You’re listening to RightsUp, a podcast from the Oxford Human Rights Hub. I’m Christy, Podcast Producer at the Oxford Human Rights Hub, and in collaboration with Shreya Atrey, Associate Professor in International Human Rights Law at the University of Oxford,[1] we’re putting together a special four-part series on “Equality Law in Times of Crisis”. We want to know what we can learn from the way equality law has served us — or not — during crises like the pandemic, so we can prepare better for the future.

Christy Callaway-Gale (1:55)

We’ve been speaking to human rights experts in Kenya, Brazil, Australia, the EU, the UK, and Ireland who are studying equality law, legislations, and policies, and the way that they interact with crises, including the COVID-19 pandemic. These experts, and others you’ll be hearing from throughout the series, are all part of a research project into exponential inequalities, essentially looking at the way inequalities grow and compound during crises. This project is coordinated by Shreya Atrey, Associate Professor in International Human Rights Law at the University of Oxford

Shreya Atrey (2:29)

So, in the early days of the pandemic, and since then, frankly, until now, what we’ve seen is that there’s a regular reminder that the pandemic has contributed to exacerbating existing inequalities. And this was being thrown around all around from people who was— who were working on say, gender and— and studying [the] exponential rise in violence against women from [the] early days in the first lockdown in China, to people who are studying, say, health inequity. So, across the board it seemed to be that everybody was bringing up that the pandemic had done something to existing inequalities, it had worsened them. We wanted to understand, if everybody was saying that, what, if anything, could equality law do about it?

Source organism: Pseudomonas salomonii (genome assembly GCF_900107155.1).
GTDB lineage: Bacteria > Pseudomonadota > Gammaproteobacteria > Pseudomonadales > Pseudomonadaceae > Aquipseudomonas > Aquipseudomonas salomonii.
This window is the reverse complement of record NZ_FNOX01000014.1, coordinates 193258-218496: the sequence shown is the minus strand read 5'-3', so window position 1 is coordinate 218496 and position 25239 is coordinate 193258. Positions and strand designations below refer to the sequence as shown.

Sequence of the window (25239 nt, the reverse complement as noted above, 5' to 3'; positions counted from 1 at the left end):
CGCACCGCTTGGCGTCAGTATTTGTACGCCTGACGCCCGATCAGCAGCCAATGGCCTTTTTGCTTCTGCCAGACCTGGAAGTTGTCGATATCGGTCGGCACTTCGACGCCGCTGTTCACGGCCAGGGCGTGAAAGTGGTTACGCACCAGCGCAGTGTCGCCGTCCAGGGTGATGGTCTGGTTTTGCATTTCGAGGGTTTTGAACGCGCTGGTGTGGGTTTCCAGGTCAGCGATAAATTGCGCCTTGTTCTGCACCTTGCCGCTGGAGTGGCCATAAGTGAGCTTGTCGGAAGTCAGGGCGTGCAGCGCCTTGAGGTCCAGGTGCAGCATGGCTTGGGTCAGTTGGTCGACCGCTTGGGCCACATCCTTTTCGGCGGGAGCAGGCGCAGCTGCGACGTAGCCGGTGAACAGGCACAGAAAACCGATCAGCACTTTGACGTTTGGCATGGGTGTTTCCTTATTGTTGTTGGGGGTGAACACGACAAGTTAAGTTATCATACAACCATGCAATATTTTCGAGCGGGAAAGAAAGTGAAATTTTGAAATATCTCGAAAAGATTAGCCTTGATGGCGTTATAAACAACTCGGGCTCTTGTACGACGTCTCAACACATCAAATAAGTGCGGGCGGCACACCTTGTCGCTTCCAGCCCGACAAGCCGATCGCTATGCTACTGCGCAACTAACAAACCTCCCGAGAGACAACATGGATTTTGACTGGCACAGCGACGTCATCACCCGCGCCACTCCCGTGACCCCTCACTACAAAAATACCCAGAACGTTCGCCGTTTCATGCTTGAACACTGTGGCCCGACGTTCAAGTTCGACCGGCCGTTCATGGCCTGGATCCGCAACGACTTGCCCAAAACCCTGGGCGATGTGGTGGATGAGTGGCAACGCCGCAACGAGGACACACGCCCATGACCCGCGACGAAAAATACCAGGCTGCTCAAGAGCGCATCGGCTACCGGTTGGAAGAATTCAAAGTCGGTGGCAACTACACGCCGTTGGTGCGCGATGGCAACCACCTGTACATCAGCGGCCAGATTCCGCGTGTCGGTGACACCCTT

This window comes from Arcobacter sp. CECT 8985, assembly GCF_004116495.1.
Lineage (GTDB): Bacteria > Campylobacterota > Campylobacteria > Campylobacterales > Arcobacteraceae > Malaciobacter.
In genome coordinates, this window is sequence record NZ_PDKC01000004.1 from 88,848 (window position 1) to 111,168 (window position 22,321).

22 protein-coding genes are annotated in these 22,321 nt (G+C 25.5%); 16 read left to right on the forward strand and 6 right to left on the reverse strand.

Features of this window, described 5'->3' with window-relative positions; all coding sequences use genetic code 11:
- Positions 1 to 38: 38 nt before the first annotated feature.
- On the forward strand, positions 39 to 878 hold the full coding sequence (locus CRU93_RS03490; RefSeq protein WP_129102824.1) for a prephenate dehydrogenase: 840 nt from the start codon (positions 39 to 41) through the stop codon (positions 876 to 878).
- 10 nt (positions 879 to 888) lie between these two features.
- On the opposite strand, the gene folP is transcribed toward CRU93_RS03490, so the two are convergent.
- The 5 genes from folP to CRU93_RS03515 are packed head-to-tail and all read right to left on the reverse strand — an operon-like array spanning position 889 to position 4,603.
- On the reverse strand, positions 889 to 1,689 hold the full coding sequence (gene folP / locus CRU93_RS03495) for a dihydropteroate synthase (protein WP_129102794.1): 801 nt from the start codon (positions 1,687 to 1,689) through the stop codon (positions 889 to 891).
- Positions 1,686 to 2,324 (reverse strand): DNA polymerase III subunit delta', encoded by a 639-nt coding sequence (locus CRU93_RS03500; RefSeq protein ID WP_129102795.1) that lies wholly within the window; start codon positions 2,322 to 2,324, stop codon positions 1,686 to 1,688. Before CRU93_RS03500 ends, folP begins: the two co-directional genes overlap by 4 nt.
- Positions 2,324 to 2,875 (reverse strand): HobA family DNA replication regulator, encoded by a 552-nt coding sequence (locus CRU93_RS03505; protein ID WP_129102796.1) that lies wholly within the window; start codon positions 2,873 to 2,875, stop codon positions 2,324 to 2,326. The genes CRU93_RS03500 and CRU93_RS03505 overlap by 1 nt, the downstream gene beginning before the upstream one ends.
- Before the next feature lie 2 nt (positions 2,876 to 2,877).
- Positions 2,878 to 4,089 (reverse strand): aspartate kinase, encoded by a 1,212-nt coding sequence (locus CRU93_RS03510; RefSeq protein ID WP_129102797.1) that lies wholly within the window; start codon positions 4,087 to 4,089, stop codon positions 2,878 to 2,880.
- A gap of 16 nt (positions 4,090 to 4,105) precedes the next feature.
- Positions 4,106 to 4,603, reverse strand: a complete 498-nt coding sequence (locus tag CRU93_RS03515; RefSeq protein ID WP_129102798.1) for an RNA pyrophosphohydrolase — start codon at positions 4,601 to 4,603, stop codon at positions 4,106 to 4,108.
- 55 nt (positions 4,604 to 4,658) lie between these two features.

Christy Callaway-Gale (3:17)

But before we get into the way equality law interacts with crises, and the effect this has on people’s lives, I want to pause for a moment to think about the very basics of how we understand equality and non-discrimination, and the purpose of equality law more broadly.

Shreya Atrey (3:33)

Protected characteristics in equality law are what make equality law equality law. So, by protected characteristics we— we mean identities such as race, religion, or protected markers, even if they’re not identities, such as ethnicity, language, culture, sex, gender, sexual orientation.

Christy Callaway-Gale (3:57)

So, protected characteristics — like ethnicity, language, gender, sexual orientation — are all things people might suffer discrimination or inequalities because of, and equality law is there to guard against this. And this is where we need to make a distinction between direct discrimination and indirect discrimination. Let’s stick with direct discrimination first.